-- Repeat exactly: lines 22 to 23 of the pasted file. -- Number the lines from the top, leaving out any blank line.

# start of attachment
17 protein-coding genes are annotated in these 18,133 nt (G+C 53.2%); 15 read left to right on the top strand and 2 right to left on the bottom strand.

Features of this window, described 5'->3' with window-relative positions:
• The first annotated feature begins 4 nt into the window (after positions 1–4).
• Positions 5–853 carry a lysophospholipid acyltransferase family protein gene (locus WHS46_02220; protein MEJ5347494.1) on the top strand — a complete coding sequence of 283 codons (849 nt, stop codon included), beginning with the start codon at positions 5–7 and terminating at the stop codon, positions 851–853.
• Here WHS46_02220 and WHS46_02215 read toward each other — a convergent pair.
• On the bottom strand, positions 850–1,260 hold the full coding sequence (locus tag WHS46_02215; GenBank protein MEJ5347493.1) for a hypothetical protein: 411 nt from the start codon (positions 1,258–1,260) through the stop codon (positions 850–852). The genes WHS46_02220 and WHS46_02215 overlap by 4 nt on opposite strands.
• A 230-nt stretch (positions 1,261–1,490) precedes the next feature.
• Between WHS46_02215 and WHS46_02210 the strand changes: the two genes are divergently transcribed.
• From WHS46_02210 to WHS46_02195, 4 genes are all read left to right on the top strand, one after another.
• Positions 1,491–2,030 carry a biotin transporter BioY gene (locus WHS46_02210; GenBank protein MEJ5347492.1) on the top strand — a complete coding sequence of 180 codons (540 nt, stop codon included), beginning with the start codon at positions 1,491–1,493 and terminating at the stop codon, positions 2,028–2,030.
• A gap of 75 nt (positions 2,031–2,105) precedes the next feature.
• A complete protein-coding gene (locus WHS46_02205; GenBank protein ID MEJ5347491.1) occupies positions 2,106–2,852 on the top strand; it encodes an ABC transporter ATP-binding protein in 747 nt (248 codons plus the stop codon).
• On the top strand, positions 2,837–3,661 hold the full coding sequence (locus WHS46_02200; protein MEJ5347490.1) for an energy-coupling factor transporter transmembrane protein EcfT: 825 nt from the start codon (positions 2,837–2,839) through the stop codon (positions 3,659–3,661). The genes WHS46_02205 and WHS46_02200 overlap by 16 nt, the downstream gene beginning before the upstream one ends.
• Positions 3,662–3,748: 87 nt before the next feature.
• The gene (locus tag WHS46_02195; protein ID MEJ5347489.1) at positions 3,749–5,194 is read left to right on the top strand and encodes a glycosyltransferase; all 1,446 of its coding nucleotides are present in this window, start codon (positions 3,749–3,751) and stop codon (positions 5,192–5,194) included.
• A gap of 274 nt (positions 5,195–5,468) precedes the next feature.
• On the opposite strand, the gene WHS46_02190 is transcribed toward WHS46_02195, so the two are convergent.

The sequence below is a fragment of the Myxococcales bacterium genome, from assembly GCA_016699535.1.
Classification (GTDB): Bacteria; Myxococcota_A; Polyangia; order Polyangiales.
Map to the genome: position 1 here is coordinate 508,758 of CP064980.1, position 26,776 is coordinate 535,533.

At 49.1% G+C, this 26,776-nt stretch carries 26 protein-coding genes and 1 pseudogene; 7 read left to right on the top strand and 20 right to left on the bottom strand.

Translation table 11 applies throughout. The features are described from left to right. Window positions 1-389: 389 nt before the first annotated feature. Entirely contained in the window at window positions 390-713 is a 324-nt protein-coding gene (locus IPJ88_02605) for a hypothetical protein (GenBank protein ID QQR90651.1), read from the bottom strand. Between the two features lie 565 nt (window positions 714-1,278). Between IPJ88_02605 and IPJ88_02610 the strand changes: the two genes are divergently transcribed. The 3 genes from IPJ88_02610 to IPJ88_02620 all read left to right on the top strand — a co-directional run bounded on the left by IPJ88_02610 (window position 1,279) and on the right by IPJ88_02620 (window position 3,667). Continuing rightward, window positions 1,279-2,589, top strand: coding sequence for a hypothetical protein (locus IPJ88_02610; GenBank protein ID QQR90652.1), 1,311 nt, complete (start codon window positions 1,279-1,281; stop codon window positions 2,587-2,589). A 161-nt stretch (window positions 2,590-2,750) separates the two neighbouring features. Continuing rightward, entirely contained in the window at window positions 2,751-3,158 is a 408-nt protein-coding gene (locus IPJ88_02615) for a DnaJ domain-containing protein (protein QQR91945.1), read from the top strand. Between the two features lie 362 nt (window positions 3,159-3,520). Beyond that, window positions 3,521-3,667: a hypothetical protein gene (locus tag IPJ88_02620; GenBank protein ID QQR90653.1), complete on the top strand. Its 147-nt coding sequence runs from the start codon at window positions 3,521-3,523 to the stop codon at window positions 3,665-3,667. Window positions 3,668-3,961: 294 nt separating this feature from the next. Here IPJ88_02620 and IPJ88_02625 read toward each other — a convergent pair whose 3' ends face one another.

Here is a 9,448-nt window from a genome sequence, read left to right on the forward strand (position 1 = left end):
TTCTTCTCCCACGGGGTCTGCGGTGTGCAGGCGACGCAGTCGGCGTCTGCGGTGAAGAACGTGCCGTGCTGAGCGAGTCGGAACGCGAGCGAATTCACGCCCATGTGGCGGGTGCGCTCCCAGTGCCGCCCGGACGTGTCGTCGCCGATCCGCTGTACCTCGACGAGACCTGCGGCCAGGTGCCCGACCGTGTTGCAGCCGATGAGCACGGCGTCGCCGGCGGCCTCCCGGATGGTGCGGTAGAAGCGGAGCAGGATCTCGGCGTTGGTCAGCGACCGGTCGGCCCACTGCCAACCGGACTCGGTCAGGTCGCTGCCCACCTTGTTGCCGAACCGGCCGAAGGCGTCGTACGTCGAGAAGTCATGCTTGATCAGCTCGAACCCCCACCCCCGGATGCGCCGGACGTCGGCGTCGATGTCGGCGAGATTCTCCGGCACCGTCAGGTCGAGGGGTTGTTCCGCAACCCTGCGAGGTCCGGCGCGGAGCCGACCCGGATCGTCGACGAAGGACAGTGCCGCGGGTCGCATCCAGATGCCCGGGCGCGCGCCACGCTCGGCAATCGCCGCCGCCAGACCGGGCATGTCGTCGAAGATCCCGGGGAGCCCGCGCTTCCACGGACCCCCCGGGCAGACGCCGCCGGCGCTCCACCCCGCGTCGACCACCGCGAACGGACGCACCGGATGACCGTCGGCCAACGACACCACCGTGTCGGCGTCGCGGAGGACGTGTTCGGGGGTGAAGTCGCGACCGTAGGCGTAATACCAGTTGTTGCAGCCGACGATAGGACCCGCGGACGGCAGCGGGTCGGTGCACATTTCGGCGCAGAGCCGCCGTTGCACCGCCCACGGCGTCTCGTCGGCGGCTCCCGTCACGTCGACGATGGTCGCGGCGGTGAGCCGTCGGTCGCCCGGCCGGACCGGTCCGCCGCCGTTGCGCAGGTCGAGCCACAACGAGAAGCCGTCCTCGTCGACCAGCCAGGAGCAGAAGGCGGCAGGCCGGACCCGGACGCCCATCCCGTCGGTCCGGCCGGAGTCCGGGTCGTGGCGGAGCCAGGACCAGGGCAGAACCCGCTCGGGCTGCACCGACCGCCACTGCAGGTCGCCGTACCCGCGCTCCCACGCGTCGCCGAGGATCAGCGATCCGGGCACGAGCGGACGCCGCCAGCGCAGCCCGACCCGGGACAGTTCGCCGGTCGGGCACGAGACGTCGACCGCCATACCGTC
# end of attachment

Translation table 11 applies throughout. The features are described from left to right. Window positions 1-389: 389 nt before the first annotated feature. Entirely contained in the window at window positions 390-713 is a 324-nt protein-coding gene (locus IPJ88_02605) for a hypothetical protein (GenBank protein ID QQR90651.1), read from the bottom strand. Between the two features lie 565 nt (window positions 714-1,278). Between IPJ88_02605 and IPJ88_02610 the strand changes: the two genes are divergently transcribed. The 3 genes from IPJ88_02610 to IPJ88_02620 all read left to right on the top strand — a co-directional run bounded on the left by IPJ88_02610 (window position 1,279) and on the right by IPJ88_02620 (window position 3,667). Continuing rightward, window positions 1,279-2,589, top strand: coding sequence for a hypothetical protein (locus IPJ88_02610; GenBank protein ID QQR90652.1), 1,311 nt, complete (start codon window positions 1,279-1,281; stop codon window positions 2,587-2,589). A 161-nt stretch (window positions 2,590-2,750) separates the two neighbouring features. Continuing rightward, entirely contained in the window at window positions 2,751-3,158 is a 408-nt protein-coding gene (locus IPJ88_02615) for a DnaJ domain-containing protein (protein QQR91945.1), read from the top strand. Between the two features lie 362 nt (window positions 3,159-3,520). Beyond that, window positions 3,521-3,667: a hypothetical protein gene (locus tag IPJ88_02620; GenBank protein ID QQR90653.1), complete on the top strand. Its 147-nt coding sequence runs from the start codon at window positions 3,521-3,523 to the stop codon at window positions 3,665-3,667. Window positions 3,668-3,961: 294 nt separating this feature from the next. Here IPJ88_02620 and IPJ88_02625 read toward each other — a convergent pair whose 3' ends face one another.

Here is a 9,448-nt window from a genome sequence, read left to right on the forward strand (position 1 = left end):